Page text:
View of Dead Sea from within Qumran cave, ? IAA
Dead Sea Scrolls
By Risa Levitt Kohn, Ph.D., Curator
All photos courtesy of the Israel Antiquities Authority.
On June 29, 2007, the San Diego Natural History Museum opens Dead Sea Scrolls, a unique exhibition of authentic Dead Sea Scrolls and other ancient biblical manuscripts. Owing to the generosity of the Israel Antiquities Authority and the Department of Antiquities of Jordan, 27 Dead Sea Scrolls—ten exhibited for the first time ever—will be displayed along with over 100 artifacts and other important manuscripts. The 24 scrolls from the Israel Antiquities Authority will be exhibited in two sets of 12, the first from June through September and the second October through December. The Department of Antiquities of Jordan has graciously allowed the Museum’s exhibition two parchment scrolls as well as a section of the renowned Copper Scroll, a fascinating and puzzling find from the Qumran caves, for the duration of the exhibition.
The Dead Sea Scrolls are ancient texts discovered initially by Bedouin goat-herders and subsequently by archaeologists, primarily between 1947 and 1956 in 11 caves near Khirbet Qumran on the northwestern shore of the Dead Sea in Israel. For 2000 years, the Dead Sea Scrolls lay dormant, hidden from all human contact in the well-camouflaged caves of the barren wilderness of what was known in ancient times as the Greco-Roman province of Judaea. Once discovered, they prompted a large number of the finest scholars to engage in the pursuit of unraveling their meaning.
These scrolls constitute a profoundly rich religious library. Thousands of fragments have been pieced together, revealing over 900 separate documents that include biblical books, hymns, prayers, and other important writings. Widely acknowledged to be among the greatest archaeological writings ever found, the scrolls link us to the ancient Near East and the formative years of Judaism and Christianity and have opened a doorway to an ancient culture and its traditions. They connect us to the period that laid the foundations of Western traditions, beliefs, and practices.
Among the scrolls, dating from 250 BCE to 68 CE, are some 207 biblical manuscripts representing nearly every book in the Hebrew Bible. Significantly, these manuscripts are 1000 years older than any previously discovered copies of these texts. There are also numerous apocryphal manuscripts (texts not included in the biblical canon) that had previously been known only in translation or not at all.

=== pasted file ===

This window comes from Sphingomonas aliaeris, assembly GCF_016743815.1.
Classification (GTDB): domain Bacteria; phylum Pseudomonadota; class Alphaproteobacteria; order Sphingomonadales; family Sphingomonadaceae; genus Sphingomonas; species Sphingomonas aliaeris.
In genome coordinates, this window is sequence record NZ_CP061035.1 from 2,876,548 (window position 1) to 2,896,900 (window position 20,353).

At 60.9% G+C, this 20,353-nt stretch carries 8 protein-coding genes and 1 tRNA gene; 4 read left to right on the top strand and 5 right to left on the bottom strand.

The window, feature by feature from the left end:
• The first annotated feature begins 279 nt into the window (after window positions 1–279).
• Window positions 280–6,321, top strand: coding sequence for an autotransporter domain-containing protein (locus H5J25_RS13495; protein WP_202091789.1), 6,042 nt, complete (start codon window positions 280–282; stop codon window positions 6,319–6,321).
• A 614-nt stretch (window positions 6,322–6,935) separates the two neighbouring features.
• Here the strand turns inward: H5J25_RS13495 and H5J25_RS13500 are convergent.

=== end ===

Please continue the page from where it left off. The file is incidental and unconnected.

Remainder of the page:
Many, though not all, scholars believe the scrolls were copied and composed by a group that broke away from mainstream Judaism to live a communal life at Qumran, the site closest to the scroll caves. These people, known to us through ancient writers, are believed to have perceived themselves as the true “seed of Israel” while viewing those living in Jerusalem—including the priesthood at the Temple—as corrupt and distant from the true faith. The Dead Sea Scrolls provide rare, fascinating insights into this community’s views, rituals and practices.
Although there was no recognized canon for the Hebrew Bible during the time of Qumran, the Dead Sea Scrolls library may illustrate what the community considered most important: the laws of Moses (Deuteronomy), the prayers and poems of King David (Psalms), and the prophesies of the end times (Isaiah). These books were the most popular among the scrolls, surviving in numerous copies.
The non-biblical scrolls—the majority of those discovered— reflect a wide variety of literary genres: commentary, religious legal writings, liturgical (prayer) texts, and compositions that predict a coming apocalypse. They reveal a fascinating transitional stage between the ancient religion of the Bible and that of early Judaism and Christianity. These scroll texts illustrate profound concerns of the community that wrote them, considering questions such as: Where do we fit into God’s plan? How should we live our lives? How and when will the world end? What will happen to us when the end comes?
Many scholars believe that when the Romans invaded around 68 CE, the Qumran community may have taken steps to hide their manuscripts in nearby caves. The group and their particular brand of Judaism did not survive the Roman destruction, though many of their beliefs, practices, and rituals have ultimately influenced Judaism and Christianity.
There are those scholars who reject the Qumran community theory in favor of other possibilities, but there is a broad consensus within the academic world that these scrolls present a spiritual map of the Judaea of 2000 years ago and reveal the emphasis that early Jews and Christians placed upon biblical and other texts. Interestingly, many of the biblical texts discovered are written in the same languages as their modern descendants, having been passed down through generations with little modification.
The opportunities to learn from the Dead Sea Scrolls continue to evolve as technologies progress and enable researchers to uncover new details and information.
Dead Sea Scrolls is a joint production of the Israel Antiquities Authority, Dead Sea Scrolls Foundation, and the San Diego Natural History Museum.
SAN DIEGO NATURAL HISTORY: FIELD NOTES, June 2007